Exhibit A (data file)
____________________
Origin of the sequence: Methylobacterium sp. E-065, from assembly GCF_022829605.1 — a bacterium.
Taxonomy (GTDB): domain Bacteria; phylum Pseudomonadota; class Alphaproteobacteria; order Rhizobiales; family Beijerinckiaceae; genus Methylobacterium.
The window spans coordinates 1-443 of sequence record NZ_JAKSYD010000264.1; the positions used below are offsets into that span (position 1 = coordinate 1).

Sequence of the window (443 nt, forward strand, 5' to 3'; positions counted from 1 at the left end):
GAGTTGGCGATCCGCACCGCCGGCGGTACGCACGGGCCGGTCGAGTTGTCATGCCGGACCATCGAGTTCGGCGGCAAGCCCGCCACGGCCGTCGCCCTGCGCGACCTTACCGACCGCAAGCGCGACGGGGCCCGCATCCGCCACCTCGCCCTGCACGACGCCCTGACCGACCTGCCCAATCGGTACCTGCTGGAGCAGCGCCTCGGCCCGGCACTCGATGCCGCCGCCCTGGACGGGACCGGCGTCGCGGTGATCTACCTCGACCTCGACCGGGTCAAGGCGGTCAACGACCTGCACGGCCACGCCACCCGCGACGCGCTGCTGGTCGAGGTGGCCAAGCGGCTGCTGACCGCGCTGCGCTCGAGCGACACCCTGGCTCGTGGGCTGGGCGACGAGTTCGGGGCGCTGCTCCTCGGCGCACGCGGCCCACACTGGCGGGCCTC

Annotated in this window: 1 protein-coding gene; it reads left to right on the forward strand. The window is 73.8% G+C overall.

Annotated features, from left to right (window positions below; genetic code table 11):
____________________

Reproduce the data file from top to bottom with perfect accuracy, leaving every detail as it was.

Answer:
Origin of the sequence: Methylobacterium sp. E-065, from assembly GCF_022829605.1 — a bacterium.
Taxonomy (GTDB): domain Bacteria; phylum Pseudomonadota; class Alphaproteobacteria; order Rhizobiales; family Beijerinckiaceae; genus Methylobacterium.
The window spans coordinates 1-443 of sequence record NZ_JAKSYD010000264.1; the positions used below are offsets into that span (position 1 = coordinate 1).

Sequence of the window (443 nt, forward strand, 5' to 3'; positions counted from 1 at the left end):
GAGTTGGCGATCCGCACCGCCGGCGGTACGCACGGGCCGGTCGAGTTGTCATGCCGGACCATCGAGTTCGGCGGCAAGCCCGCCACGGCCGTCGCCCTGCGCGACCTTACCGACCGCAAGCGCGACGGGGCCCGCATCCGCCACCTCGCCCTGCACGACGCCCTGACCGACCTGCCCAATCGGTACCTGCTGGAGCAGCGCCTCGGCCCGGCACTCGATGCCGCCGCCCTGGACGGGACCGGCGTCGCGGTGATCTACCTCGACCTCGACCGGGTCAAGGCGGTCAACGACCTGCACGGCCACGCCACCCGCGACGCGCTGCTGGTCGAGGTGGCCAAGCGGCTGCTGACCGCGCTGCGCTCGAGCGACACCCTGGCTCGTGGGCTGGGCGACGAGTTCGGGGCGCTGCTCCTCGGCGCACGCGGCCCACACTGGCGGGCCTC

Annotated in this window: 1 protein-coding gene; it reads left to right on the forward strand. The window is 73.8% G+C overall.

Annotated features, from left to right (window positions below; genetic code table 11):